The older you get, the more important transit becomes to maintain an independent, high quality of life. It seems that many older people do not see this link yet.

Not surprisingly, the vast majority of people at the transit exchange supported investing in more transit service. I was proud to see our Langley mayors talking with people about why voting yes is critical for the future of Langley.

Monday, March 16, 2015

Infographic: Why I'm Voting Yes

Over the past month, I’ve been posting infographics about the upcoming transit and transportation plebiscite, and why I think it is a good deal for people in Langley and for all of Metro Vancouver.

While I’ve had fun doing up these infographic, this will likely be the last one about the plebiscite. At the end of the day, people have make a choice. Will people vote Yes for a better quality of life, or will they vote No which will result in their quality of live slowly deteriorating. It will be a close vote because voting for a better future can be derailed by our feelings in the present.

Select infographic to enlarge.

Thursday, March 12, 2015

Health authorities find link between healthy communities, built-form, and active transportation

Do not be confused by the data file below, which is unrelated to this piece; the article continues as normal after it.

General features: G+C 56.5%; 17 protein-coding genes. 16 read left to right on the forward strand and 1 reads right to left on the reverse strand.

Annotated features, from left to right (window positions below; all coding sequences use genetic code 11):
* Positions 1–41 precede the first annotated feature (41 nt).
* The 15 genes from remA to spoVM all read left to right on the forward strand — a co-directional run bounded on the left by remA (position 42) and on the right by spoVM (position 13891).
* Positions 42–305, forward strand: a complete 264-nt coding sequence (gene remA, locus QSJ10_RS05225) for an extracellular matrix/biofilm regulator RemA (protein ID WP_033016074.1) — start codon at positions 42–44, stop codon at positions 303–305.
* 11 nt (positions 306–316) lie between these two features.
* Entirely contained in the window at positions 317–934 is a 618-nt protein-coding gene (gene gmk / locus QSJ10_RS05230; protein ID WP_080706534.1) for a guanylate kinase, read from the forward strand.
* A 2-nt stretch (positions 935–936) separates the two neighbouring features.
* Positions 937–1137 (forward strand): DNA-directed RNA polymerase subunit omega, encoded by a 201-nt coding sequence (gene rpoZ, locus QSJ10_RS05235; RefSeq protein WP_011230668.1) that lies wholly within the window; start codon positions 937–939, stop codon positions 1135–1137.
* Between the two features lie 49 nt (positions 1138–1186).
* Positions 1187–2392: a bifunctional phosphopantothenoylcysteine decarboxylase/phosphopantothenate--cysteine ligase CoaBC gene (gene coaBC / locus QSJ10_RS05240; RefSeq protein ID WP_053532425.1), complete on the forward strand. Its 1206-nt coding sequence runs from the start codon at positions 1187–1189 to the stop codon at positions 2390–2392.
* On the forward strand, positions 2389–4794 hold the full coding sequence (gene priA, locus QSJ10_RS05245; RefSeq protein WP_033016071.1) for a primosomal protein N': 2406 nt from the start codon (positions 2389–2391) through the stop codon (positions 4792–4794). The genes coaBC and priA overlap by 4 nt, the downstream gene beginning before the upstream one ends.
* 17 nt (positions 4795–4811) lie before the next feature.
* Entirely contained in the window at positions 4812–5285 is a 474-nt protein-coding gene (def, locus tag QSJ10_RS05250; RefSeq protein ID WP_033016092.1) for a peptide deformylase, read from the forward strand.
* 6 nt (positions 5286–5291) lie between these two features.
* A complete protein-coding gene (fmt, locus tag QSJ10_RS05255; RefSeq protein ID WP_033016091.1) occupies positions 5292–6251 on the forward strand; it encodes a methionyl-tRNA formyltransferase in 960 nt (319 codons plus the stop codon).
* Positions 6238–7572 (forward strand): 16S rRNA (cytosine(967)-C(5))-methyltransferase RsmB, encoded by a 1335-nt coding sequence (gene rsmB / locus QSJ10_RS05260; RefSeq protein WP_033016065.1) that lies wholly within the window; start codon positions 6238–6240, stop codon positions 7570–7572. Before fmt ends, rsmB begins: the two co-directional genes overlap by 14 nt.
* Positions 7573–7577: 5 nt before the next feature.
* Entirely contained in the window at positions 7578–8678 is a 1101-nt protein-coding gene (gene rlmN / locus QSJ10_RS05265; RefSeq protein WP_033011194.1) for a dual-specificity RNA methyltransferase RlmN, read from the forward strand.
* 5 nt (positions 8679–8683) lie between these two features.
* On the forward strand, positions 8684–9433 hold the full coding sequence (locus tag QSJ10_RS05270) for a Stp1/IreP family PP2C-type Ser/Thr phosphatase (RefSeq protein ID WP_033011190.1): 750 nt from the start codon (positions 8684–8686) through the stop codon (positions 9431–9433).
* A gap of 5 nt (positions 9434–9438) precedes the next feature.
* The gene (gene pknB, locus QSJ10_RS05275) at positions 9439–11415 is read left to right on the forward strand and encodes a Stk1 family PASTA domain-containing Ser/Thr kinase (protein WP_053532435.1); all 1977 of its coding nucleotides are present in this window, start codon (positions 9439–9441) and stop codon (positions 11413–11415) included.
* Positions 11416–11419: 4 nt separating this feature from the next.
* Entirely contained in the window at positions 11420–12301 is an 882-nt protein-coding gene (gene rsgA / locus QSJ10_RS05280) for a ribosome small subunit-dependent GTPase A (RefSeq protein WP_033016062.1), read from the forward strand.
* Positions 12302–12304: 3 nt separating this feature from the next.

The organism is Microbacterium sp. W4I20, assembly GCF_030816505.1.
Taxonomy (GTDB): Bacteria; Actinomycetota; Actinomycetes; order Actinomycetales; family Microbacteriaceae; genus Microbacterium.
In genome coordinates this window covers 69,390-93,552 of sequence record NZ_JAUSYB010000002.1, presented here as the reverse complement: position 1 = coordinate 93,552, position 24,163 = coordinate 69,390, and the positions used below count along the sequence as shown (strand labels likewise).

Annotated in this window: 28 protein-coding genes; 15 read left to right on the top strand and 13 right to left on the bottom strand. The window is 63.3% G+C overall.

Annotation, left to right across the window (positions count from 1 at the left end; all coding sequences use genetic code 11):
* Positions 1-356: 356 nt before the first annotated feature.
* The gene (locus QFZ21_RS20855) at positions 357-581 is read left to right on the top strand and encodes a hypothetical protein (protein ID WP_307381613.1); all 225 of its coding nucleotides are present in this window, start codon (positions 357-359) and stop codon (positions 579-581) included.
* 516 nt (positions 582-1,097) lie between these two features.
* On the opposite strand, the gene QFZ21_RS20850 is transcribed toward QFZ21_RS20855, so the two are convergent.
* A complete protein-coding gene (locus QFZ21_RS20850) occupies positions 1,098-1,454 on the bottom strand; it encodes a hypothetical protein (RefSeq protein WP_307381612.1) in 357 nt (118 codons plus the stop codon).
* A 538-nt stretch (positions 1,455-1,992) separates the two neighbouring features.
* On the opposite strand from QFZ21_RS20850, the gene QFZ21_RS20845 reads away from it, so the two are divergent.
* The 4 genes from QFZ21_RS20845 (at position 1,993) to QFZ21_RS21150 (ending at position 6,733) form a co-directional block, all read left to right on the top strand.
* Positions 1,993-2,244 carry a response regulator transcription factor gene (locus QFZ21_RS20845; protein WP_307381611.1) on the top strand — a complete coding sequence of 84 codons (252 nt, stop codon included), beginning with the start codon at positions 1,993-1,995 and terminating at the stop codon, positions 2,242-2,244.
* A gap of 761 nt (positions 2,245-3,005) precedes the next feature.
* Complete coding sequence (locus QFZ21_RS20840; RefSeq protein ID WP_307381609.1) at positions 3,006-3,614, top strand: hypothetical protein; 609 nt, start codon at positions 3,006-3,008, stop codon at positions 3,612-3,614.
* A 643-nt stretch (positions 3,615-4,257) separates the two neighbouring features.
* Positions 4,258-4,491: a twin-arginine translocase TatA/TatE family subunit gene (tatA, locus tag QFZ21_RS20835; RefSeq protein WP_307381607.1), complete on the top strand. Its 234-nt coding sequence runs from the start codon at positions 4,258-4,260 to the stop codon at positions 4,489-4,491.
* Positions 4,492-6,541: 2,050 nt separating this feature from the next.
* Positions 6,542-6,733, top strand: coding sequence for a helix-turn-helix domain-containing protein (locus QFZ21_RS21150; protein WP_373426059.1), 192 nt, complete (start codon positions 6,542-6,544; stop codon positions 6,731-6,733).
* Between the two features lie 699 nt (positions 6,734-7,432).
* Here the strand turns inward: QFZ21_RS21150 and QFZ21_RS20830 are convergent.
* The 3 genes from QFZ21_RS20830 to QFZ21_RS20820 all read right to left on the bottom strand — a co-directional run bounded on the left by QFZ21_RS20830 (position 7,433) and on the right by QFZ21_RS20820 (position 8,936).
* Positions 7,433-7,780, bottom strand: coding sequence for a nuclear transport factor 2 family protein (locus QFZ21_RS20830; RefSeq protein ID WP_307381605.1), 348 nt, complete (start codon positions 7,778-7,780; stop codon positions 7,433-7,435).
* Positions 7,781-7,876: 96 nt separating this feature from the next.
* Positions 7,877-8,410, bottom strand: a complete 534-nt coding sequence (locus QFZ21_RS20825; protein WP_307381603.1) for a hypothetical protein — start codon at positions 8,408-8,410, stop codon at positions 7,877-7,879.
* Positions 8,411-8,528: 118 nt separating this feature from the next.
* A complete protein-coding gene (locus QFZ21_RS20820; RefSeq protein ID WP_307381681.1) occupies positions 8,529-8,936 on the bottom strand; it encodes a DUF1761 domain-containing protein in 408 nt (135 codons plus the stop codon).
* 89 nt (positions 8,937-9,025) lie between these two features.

My Health My Community is a partnership between the Vancouver Coastal Health Authority, Fraser Health Authority, and the eHealth Strategy Office at UBC. This partnership was formed to survey how our communities and transportation system are built, and how that impacts our health in Metro Vancouver. My Health My Community recently released the results of the survey which was conducted between 2013 and 2014.

Land-use and transportation are intrinsically linked, and how we get around impacts our health. Active transportation means taking transit, walking, or cycling to get around--43% of all trip to work and school in Metro Vancouver are by active transportation modes.

The survey found that people who use active transportation have a lower body mass then people who primarily drive to get around. People who use active transportation also eat healthier, walk more than 30 minutes a day, and get more exercise in general. People who drive less also tend to smoke less.

People with lower incomes, visible minorities, and recent immigrants currently use transit more than the regional average.

One of the things that I found really interesting about the survey results is that people who spend a long time commuting to work by driving, have a lower sense of community belong.

Vancouver Coast Health also put together a map which shows where active transportation in higher and lower than the regional average. What I like about this map is that it excludes the Agricultural Land Reserve which tends to skew results in the South of Fraser.